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Leon's Song (Reviews)

The Quill & Quire (December 2004) – Bridget Donald

“. . . Leon’s Song . . . [focuses] in its lyrical way on inner beauty and hidden potential. Stephanie Simpson McLellan, author of The Chicken Cat, uses vibrant descriptions and poetic phrases (“tiny tadpoles blipped crazily along the surface like a million joyous raindrops”) to create a sense of majesty and drama. Dianna Bonder (the B.C.-based author of Accidental Alphabet) has painted friendly, often dreamy-looking frogs amid scenes of soft blues, greens and browns. These full-page illustrations are remarkable for their sense of movement, their almost-palpable vibrations. Looking at the pictures, you can practically hear the aquatic chorus.”

CM Magazine (November 26, 2004) – Helen Norrie

“With similarities to “The Ugly Duckling,” Leon’s Song is the story of an old frog who is not handsome, or a swift swimmer, not an exceptional jumper or a beautiful singer, yet feels he “has been born for a purpose.” The language is one of the things that makes this picture book special. Stephanie Simpson McLellan, who lives in Newmarket, ON, has a gift for finding just the right word. The little fishes jump with “joyful exuberance.” The tiny tadpoles “blipped crazily along the surface like a million joyous raindrops.” When the invader approaches, “a dark shadow advanced beneath the surface, deliberate and undetected.”

 

Brandon Sun (December 11, 2004) – Sally Bender

“If you saw Leon dozing in the sun, you might think age had made him all quiet and peaceful inside. You might think he was content to spend his days resting and remembering. But you’d be wrong.”

“I have said this before…I can relate to Leon. For, he is an old frog and seems content to spend his days peacefully. But, he isn’t! As old as his body is, his heart is ‘young and yearning’. He wants to make a difference in the world. He feels that he has no talents and he does have some foibles. As he watches the other pond dwellers, he recognizes all those things he cannot do.

“And then, one day when it is most needed, Leon finds his calling and call he does. His friends share Leon’s story for years to come; and, if you should visit their pond, they might even tell you! Lovely language and captivating watercolour artwork add to the appeal of this lively frog’s finest hour.

 

Victoria Literature Roundtable (Fall 2004) – Sheryl McFarlane

“One of my recent favourites [is] Leon’s Song by Stephanie Simpson McLellan and illustrated by Dianna Bonder. . . . Frogs rarely inspire when it comes to kids books, but Leon from Leon’s Song, is a frog who longs to do just that. But Leon’s dream seems less likely with each passing day. By the time “…forty springs had thawed his world awake” Leon still hasn’t discovered his talent. Then one day, something happens that changes everything.

“Adults will appreciate Simpson McLellan’s use of rich language, and children will be delighted by Bonder’s frogs. Orlando, the handsomest frog in the pond could never for a moment be mistaken for Alonzo, who is able to leap from one shore to the other. Leon will likely be their favourite though, as he is mine; a chubby, bumpy, rather elderly frog with the heart of a youngster.”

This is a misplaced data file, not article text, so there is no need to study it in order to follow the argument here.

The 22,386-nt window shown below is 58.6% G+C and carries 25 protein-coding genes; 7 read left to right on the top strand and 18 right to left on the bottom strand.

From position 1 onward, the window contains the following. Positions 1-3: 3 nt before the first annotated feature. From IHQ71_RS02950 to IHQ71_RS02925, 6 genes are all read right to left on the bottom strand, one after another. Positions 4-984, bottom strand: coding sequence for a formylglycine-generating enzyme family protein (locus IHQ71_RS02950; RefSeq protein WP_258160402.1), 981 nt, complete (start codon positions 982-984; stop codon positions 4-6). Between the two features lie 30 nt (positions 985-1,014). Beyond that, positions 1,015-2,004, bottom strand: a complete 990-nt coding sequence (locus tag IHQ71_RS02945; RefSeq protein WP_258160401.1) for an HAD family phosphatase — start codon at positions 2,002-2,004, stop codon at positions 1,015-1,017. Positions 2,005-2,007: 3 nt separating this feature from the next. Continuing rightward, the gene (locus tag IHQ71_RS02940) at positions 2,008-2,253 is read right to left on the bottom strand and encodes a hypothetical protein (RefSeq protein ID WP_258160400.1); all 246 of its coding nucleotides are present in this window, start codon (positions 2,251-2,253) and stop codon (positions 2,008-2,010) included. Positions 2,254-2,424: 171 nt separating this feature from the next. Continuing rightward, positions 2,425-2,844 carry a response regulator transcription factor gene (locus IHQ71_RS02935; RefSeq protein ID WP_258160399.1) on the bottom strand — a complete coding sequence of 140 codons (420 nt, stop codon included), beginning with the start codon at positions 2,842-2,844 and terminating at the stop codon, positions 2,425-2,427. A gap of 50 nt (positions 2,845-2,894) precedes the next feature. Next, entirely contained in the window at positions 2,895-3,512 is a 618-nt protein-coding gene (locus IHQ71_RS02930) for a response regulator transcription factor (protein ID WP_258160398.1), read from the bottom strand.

JanuaryMagazine.com – Vancouver (December 3, 2004) Holiday Gift Guide

“The children’s picture book is an artform that invites various types of approach. It’s not uncommon to see books aimed at small children that offer up very little in the way of story, but dazzle with brilliant artwork and just a few carefully chosen words. While that type can be wonderful, there’s something just a little more special about a 32-page book that not only delivers gorgeous artwork, but manages also a fairly involved story with characters you can care about and even some plot. Leon’s Song is like that. Stephanie Simpson McLellan’s full-sized tale of an old frog named Leon and his rediscovery of himself is harnessed alongside world class illustrations by award-winning artist Dianna Bonder. Together they’ve created a tiny epic worthy of the most enthusiastic little readers.”

 

The Georgia Straight – Vancouver Free Press (December 2, 2004) – John Burns

“Try Leon’s Song by Newmarket, Ontario’s, Stephanie Simpson McLellan, with art by the wonderful Dianna Bonder of Maple Ridge. Leon just wants to find one thing he’s good at after 40–40!–years around the pond. Before the day is done, he’ll show the others that you don’t need to teach an old frog new tricks. The story–what language-acquisition theorists would call cumulative narrative–builds on one simple idea from page to page, but it’s the dynamic illustrations that will hold little ones’ attention. This and a trip to the aquarium–bliss.”

 

Children’s Literature – Meredith Ackroyd

“Leon is an old pond frog, but even in his old age, he has not stopped hoping that one day he will find his gift and make an impact on the pond community. The frogs around him all seem to have something that makes them stand out—beauty, strength, swiftness, and song—but Leon’s only talent seems to be spotting danger. Leon thinks that being watchful just makes him a coward, but one day, when the whole pond is in danger, he finds that it is the very talent that makes him special and allows him to unleash his hidden strength and beauty. When Leon saves the day, the whole pond learns to appreciate his unique gifts for generations to come. Accompanied by warm, glowing illustrations of frogs that seem almost human in gesture and expression, Leon’s journey to self-discovery is a gentle and uplifting story that asserts that it is never too late to find one’s gift and the special place that it holds in the larger community.”